This table of minimum commercial standards is also found on page 10 of the Handbook for Handling, Storing, and Dispensing E85 (PDF 3 MB) Download Adobe Reader. Please ensure the fuel delivered to your storage tank is guaranteed by your supplier to meet these standards. Include this spec as a requirement in your supply contract.

E85, like gasoline and diesel fuels, is seasonally adjusted to ensure proper starting and performance in different geographic locations. For example, E85 sold during colder months often contains 70% ethanol and 30% petroleum to produce the necessary vapor pressure for starting in cold temperatures. An E85 fueling site operator typically cannot carry over summer-blend E85, but rather must "blend down" any remaining summer fuel to make an E70 mixture. This may be done with relative ease by adding additional gasoline to the storage tank. There is no concern with carrying over winter-blend E70 into warmer months as flexible fuel vehicles operate on any blend of E85 and gasoline in during warmer times. For retail service stations, seasonal fuel adjustments are handled automatically at the wholesale fuel terminal.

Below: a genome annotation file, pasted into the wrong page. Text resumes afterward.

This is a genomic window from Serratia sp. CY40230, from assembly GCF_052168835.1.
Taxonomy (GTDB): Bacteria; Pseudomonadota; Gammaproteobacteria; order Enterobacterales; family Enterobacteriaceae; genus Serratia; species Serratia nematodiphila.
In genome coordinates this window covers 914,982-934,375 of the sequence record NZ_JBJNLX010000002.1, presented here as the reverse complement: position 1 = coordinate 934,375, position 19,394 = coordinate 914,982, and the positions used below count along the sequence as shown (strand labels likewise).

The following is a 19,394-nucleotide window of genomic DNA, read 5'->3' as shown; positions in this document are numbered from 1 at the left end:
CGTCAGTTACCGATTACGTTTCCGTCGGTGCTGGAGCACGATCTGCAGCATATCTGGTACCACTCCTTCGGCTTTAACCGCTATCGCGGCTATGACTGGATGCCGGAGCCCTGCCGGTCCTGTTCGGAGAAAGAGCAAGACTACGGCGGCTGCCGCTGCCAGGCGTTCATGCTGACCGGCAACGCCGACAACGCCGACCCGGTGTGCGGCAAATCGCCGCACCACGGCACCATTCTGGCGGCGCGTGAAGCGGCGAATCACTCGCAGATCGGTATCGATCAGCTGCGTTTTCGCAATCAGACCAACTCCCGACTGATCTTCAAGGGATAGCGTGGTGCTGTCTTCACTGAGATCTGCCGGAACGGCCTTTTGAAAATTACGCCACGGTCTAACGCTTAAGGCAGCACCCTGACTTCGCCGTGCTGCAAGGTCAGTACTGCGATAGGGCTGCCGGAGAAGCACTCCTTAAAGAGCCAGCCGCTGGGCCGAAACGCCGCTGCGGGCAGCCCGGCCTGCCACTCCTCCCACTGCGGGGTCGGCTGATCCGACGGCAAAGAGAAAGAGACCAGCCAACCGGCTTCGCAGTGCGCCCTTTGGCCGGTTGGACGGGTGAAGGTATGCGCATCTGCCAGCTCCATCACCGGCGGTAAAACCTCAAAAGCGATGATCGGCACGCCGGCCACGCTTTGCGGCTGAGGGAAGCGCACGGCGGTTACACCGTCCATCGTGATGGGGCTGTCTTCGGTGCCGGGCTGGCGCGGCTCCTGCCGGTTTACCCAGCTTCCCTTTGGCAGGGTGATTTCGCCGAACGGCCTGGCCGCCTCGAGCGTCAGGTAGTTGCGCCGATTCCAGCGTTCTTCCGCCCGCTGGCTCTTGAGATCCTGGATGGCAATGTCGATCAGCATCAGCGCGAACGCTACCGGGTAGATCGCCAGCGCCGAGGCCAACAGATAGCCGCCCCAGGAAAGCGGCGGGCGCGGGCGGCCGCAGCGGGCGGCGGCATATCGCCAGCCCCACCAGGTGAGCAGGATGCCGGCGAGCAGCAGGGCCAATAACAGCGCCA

Please refer to the Handbook for Handling, Storing, and Dispensing E85, Table 3 (p. 10) and Appendix A (pg. 22-23), for seasonal blending requirements in your area. In Table 3, the Value of Class refers to the Volatility Class by Month found in Appendix A. We encourage you to provide a copy of this reference guide to your personnel, equipment, or fuel suppliers or any prospective service station that will be working with E85.

Table 3. ASTM D 5798-99 Standard Specification for Fuel Ethanol for Automotive Spark-Ignition Engines
PropertyValue of ClassTest Method
ASTM volatility class123N/A
Ethanol, plus higher alcohols
(minimum volume %)
797470ASTM D 5501
(including denaturant) (volume %)
17-2117-2617-30ASTM D 4815
Vapor pressure at 37.8�C
ASTM D 4953
D 5190
D 5191
Lead (maximum, mg/L) D 5059
(maximum, mg/L) D 3231
Sulfur (maximum, mg/kg)210260300ASTM D 3120
D 1266
D 2622
(maximum, volume %)
Higher aliphatic alcohols, C3-C8
(maximum volume %)
Water (maximum, mass %)1.0ASTM E 203
Acidity as acetic acid
(maximum, mg/kg)
50ASTM D 1613
Inorganic chloride
(maximum, mg/kg)
1ASTM D 512
D 7988
Total chlorine as chlorides
(maximum, mg/kg)
2ASTM D 4929
Gum, unwashed
(maximum, mg/100 mL)
20ASTM D 381
Gum, solvent-washed
(maximum, mg/100 mL)
5.0ASTM D 381
(maximum, mg/100 mL)
0.07ASTM D 1688
AppearanceProduct shall be visibly free of suspended or precipitated contaminants (shall be clear and bright).Appearance determined at ambient temperature or 21�C (70�F), whichever is higher.